[1] “Constant” is meant as changeless and everlasting.
[2] I use the phrase “all things” for the more literal “the ten thousand creatures (things).”  Similarly in Chapters 2, 4, and many other Chapters such as 28 and 29, I use “the world” for “all under Heaven.”
[3]Wu-wei” does not mean doing nothing.  It means acting in a non-egoistic way, or without conscious purpose or agenda.  It refers to selfless action.
[4] The sage is being identified with Dao. Cf. Chapter 23 for more about this.  Instead of this line, earlier versions have:  The ten thousand things (all things) arise, but he does not begin them (start them, tell them [to do so]).
[5] “Lord” refers to Heaven which was thought to be the ruler of the universe.  The authors of this book do not actually believe there is any such ruler.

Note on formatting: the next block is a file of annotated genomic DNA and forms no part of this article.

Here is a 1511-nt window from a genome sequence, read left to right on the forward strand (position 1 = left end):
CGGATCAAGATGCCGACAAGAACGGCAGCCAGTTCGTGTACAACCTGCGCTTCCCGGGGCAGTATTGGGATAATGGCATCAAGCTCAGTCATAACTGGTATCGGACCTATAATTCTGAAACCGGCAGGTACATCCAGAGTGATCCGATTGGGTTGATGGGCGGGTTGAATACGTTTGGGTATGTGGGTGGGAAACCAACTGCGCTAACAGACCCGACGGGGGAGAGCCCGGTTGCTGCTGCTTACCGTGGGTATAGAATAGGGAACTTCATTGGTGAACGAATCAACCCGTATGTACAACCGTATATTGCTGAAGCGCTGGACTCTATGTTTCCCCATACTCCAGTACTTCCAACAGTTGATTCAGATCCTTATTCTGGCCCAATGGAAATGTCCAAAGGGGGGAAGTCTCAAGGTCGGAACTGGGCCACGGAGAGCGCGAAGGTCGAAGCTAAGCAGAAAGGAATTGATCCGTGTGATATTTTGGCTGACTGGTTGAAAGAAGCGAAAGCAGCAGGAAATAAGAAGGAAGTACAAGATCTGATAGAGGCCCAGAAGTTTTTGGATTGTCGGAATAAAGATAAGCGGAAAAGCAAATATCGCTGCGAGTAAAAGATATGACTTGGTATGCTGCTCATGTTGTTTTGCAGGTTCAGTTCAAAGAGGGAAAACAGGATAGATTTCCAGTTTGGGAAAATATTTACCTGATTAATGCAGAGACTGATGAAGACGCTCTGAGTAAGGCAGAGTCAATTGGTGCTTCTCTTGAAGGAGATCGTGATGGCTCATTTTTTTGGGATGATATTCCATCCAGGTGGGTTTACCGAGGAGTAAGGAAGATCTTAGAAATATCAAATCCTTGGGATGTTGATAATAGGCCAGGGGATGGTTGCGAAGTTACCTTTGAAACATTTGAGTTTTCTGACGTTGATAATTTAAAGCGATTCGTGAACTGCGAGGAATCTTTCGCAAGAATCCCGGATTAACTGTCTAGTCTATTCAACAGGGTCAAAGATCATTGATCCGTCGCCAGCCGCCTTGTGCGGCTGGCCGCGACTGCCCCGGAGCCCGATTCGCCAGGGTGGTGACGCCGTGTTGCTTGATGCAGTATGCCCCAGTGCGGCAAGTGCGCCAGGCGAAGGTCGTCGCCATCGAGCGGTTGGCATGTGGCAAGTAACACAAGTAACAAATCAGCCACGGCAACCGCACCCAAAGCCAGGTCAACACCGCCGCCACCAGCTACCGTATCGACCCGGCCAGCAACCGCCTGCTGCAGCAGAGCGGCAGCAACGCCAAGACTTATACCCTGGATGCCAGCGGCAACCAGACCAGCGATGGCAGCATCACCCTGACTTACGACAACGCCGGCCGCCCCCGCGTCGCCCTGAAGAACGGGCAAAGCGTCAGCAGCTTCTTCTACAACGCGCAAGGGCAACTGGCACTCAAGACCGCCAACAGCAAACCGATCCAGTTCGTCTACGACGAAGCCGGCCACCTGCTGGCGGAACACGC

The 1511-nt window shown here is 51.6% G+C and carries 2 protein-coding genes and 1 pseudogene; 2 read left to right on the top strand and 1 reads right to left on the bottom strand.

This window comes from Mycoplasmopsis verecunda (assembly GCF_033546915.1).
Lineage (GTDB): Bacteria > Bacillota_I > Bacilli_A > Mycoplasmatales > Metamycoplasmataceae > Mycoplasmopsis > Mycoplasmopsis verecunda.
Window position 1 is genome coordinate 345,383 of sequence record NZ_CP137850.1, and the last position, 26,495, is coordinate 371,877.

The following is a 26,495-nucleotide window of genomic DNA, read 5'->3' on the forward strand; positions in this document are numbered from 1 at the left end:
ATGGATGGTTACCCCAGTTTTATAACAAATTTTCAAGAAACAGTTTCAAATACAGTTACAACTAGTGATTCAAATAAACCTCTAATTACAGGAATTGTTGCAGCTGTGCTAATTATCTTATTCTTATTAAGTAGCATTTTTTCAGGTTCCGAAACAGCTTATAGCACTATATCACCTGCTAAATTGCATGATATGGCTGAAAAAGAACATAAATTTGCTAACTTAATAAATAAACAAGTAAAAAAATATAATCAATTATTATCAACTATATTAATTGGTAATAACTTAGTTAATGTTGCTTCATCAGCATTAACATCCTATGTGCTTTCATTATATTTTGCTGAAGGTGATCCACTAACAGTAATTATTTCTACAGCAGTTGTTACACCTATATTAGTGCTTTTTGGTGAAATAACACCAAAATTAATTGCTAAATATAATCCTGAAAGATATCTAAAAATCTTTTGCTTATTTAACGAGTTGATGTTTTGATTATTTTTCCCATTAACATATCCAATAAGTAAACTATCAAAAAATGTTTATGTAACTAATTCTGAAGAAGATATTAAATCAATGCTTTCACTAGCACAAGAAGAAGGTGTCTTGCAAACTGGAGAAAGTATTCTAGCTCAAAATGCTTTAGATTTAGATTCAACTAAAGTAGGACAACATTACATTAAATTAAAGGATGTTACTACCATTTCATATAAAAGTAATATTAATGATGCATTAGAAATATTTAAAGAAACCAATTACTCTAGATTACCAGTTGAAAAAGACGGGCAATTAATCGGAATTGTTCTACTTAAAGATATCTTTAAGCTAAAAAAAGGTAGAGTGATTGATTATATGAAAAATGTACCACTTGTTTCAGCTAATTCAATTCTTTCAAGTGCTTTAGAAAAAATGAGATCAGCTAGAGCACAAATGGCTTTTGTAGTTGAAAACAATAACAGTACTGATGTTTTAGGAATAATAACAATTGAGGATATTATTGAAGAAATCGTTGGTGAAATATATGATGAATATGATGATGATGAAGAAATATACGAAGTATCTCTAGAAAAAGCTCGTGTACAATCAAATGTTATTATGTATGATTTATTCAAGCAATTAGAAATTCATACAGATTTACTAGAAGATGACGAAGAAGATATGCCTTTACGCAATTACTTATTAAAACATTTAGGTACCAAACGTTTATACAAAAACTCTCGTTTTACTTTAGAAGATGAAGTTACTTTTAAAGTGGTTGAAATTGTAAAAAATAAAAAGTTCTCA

[6] It is said that Heaven and Earth and the Sage are not ren.  “Ren” means humane or compassionate.  One might say they all have an attitude of detachment or indifference, or are dispassionate.
[7] “Straw dogs were used for sacrifices in ancient China.  After they had been used, they were thrown away and there was no more sentiment attachment to them.” -  W. Chan
[8] “This refers to a vessel which is said to have been in the Temple of Chou (or Lu).  It stands in position when empty but overturns when full.” – D. C. Lau  In the oldest known version, lines 3-4 read:  When swift flowing waters gather against it, It cannot hold out very long.  “But what is the point of lines 3 and 4?  The answer might be provided in the following words of L. Kang (c. 196-264):  ‘When a tree stands above all the rest in the forest, the wind is sure to break it; and when a mound stands out from the shore, the fast flowing water is sure to overwhelm it.’” – R.G. Henricks